Following the abrupt termination of the garage-rock band Louis XIV, guitarist Brian Karscig tried his hand at record production. Before long, Karscig felt the need to be back on the other side of the studio mic and The Nervous Wreckords were born. Last week, the band released their debut LP, “Valuminium,” which treats listeners to a delightfully potent musical drug.
Karscig schemes his way through the song “Josephine” in order to evade his money-hounding landlord, Josephine. The jam keeps spirits peppy with its excitable bass line, dance-inducing beats and an overly catchy synthesizer breakdown. This track effectively showcases the band’s impressive knack for producing ear-captivating hooks.
Throughout “Valuminium,” Karscig samples heavily from his days with Louis XIV, particularly in the guitar riff department. Most of the tracks feature the distinctive down-and-dirty guitar licks that appeal to Louis XIV followers.
“Everything Stops For Tea” acts as a sort of timeline for Karscig’s career in the sense that the song draws influence from every facet of his involvement in the music industry. The cut highlights the grimy guitar lines reminiscent of Louis XIV’s glory days.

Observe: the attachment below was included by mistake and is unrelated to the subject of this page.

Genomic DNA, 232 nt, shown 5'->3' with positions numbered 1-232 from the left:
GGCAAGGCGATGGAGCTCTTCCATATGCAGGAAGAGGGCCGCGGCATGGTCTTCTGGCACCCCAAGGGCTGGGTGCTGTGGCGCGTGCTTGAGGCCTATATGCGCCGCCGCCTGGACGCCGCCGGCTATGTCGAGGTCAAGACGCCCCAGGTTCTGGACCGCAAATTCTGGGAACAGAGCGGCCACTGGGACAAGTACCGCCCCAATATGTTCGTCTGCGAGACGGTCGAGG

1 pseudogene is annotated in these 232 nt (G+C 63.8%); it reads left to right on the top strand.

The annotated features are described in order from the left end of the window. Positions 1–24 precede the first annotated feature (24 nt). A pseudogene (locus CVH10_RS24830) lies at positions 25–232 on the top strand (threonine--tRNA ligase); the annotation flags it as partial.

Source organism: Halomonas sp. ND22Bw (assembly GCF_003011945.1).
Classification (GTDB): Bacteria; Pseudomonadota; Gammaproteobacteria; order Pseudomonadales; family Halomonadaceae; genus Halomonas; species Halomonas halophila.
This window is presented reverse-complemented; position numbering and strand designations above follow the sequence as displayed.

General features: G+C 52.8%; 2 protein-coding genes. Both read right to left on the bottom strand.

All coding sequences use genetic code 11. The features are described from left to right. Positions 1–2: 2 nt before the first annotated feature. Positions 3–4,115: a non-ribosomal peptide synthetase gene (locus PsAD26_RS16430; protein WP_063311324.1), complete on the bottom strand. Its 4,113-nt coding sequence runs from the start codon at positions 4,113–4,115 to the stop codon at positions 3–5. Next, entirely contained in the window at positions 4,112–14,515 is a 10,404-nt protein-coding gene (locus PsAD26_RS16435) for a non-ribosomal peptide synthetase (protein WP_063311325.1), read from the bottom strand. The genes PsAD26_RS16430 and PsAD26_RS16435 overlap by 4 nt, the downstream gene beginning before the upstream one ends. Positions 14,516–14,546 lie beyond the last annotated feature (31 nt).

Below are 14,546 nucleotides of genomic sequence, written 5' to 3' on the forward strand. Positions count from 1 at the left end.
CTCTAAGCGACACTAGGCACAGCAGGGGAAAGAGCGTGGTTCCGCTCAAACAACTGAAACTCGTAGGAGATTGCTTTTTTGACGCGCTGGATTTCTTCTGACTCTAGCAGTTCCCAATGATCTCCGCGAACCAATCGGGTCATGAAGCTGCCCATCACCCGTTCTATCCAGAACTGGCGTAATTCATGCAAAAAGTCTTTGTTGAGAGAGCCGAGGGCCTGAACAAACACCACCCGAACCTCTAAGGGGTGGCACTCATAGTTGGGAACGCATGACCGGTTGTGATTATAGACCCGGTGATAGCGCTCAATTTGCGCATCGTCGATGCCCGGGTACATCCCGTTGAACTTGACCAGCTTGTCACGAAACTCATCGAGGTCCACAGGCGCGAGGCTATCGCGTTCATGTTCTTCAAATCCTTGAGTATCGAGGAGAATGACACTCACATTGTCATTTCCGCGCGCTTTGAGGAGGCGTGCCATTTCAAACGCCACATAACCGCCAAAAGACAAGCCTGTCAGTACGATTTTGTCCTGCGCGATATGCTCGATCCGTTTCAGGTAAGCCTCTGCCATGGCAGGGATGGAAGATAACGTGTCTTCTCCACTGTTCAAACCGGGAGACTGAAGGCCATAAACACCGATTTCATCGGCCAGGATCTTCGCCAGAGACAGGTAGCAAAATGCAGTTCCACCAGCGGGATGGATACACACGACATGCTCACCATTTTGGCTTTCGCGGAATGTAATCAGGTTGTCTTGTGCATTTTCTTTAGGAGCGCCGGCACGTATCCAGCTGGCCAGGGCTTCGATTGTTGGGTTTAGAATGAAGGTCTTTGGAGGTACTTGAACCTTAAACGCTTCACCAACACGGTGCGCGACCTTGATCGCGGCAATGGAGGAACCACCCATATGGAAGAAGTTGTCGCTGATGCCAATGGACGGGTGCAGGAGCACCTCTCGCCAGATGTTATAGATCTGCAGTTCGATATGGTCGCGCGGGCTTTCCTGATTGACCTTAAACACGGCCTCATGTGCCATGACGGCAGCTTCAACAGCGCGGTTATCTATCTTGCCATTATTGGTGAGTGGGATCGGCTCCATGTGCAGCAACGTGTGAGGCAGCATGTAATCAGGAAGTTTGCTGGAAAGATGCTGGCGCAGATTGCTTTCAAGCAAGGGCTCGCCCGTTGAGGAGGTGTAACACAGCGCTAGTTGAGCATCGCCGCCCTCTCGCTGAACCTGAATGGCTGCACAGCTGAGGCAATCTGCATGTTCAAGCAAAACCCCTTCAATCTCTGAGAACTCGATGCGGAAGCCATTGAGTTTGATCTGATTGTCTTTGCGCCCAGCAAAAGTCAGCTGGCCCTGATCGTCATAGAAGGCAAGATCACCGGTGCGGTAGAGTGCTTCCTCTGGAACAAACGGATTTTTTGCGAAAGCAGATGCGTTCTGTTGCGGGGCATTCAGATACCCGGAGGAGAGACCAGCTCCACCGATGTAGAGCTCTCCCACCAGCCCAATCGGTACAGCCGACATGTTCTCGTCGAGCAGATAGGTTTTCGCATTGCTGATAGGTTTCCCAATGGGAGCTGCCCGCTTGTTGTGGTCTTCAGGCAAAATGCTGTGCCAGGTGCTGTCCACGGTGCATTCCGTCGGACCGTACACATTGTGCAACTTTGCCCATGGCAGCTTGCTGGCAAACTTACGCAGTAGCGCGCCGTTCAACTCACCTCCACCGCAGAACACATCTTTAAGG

One of The Nervous Wreckords’ standout tracks is “Burn It Up.” Listeners will be tempted to move their body to this dance-floor anthem any way they can in conjunction with the addictive melody.
In their debut album, The Nervous Wreckords have established they are not just another spin-off band from an unfortunate breakup. They are able to harness their previous musical experiences and create something original and appealing. “Valuminium” will cure all of a listener’s musical maladies — and Dr. Karscig recommends they fill their prescription.